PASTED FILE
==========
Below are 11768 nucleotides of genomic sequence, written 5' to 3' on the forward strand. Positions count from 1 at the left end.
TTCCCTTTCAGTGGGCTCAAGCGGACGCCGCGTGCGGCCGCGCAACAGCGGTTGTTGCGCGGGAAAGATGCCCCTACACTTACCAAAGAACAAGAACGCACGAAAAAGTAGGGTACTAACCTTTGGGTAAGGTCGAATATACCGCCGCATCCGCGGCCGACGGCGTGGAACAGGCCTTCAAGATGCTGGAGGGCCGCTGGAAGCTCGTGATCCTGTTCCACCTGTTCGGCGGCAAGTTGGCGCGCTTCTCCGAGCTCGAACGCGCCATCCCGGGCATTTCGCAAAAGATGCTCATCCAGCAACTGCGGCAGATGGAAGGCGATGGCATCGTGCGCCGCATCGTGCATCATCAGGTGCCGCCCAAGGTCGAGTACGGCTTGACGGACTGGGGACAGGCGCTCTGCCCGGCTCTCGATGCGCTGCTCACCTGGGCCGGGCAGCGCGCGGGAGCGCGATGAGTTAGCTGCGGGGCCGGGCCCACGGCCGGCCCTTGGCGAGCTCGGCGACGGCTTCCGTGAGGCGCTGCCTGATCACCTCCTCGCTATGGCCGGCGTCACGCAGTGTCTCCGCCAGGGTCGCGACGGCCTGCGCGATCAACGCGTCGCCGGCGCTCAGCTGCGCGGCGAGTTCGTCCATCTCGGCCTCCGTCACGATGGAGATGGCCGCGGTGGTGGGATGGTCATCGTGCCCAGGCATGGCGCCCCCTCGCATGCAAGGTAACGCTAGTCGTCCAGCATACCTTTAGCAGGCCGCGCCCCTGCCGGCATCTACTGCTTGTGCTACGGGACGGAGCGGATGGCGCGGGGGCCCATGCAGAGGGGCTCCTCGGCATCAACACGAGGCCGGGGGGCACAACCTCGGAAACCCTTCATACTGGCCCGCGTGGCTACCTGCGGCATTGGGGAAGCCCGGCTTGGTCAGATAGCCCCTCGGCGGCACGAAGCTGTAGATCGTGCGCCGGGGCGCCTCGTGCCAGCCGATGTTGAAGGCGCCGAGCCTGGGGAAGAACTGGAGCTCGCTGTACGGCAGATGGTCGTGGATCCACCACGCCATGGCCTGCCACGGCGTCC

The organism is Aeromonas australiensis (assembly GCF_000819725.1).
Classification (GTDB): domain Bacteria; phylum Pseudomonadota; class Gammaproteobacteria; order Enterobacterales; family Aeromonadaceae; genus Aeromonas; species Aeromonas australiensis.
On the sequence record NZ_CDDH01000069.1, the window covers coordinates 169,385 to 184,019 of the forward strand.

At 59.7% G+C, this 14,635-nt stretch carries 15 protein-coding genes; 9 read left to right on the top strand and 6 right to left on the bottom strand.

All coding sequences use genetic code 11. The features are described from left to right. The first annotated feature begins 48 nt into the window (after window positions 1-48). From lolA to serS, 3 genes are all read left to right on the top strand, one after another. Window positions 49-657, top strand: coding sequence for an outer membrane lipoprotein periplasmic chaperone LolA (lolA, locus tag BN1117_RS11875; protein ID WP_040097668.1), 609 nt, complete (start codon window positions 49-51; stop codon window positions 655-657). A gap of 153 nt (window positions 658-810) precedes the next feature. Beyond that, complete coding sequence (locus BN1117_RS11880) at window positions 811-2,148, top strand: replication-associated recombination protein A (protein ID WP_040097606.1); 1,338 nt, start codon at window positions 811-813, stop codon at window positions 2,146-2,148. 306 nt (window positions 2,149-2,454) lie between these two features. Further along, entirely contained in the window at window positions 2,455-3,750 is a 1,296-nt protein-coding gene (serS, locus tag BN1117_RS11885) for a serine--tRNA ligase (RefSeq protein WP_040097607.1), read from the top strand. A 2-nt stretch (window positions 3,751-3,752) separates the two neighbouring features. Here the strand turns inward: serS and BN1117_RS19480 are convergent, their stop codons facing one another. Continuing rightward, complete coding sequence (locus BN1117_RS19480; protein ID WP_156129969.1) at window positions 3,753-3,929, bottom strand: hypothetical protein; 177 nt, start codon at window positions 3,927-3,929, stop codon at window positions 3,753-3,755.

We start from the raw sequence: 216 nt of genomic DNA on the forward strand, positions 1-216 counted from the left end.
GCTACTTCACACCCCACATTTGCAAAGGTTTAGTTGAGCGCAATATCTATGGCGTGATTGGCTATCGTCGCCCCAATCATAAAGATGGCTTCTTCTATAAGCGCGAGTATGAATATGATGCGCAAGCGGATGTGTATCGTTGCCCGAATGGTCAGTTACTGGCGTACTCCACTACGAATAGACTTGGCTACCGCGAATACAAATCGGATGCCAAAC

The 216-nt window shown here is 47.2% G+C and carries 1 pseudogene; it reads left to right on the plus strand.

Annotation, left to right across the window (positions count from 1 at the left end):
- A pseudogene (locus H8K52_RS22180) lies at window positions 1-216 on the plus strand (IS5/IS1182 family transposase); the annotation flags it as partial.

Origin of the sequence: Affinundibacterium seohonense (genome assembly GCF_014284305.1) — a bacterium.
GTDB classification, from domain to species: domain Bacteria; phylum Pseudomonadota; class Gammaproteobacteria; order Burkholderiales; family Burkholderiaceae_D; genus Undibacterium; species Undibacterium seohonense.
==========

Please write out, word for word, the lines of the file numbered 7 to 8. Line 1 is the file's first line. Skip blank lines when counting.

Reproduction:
All coding sequences use genetic code 11. The features are described from left to right. The first annotated feature begins 48 nt into the window (after window positions 1-48). From lolA to serS, 3 genes are all read left to right on the top strand, one after another. Window positions 49-657, top strand: coding sequence for an outer membrane lipoprotein periplasmic chaperone LolA (lolA, locus tag BN1117_RS11875; protein ID WP_040097668.1), 609 nt, complete (start codon window positions 49-51; stop codon window positions 655-657). A gap of 153 nt (window positions 658-810) precedes the next feature. Beyond that, complete coding sequence (locus BN1117_RS11880) at window positions 811-2,148, top strand: replication-associated recombination protein A (protein ID WP_040097606.1); 1,338 nt, start codon at window positions 811-813, stop codon at window positions 2,146-2,148. 306 nt (window positions 2,149-2,454) lie between these two features. Further along, entirely contained in the window at window positions 2,455-3,750 is a 1,296-nt protein-coding gene (serS, locus tag BN1117_RS11885) for a serine--tRNA ligase (RefSeq protein WP_040097607.1), read from the top strand. A 2-nt stretch (window positions 3,751-3,752) separates the two neighbouring features. Here the strand turns inward: serS and BN1117_RS19480 are convergent, their stop codons facing one another. Continuing rightward, complete coding sequence (locus BN1117_RS19480; protein ID WP_156129969.1) at window positions 3,753-3,929, bottom strand: hypothetical protein; 177 nt, start codon at window positions 3,927-3,929, stop codon at window positions 3,753-3,755.

We start from the raw sequence: 216 nt of genomic DNA on the forward strand, positions 1-216 counted from the left end.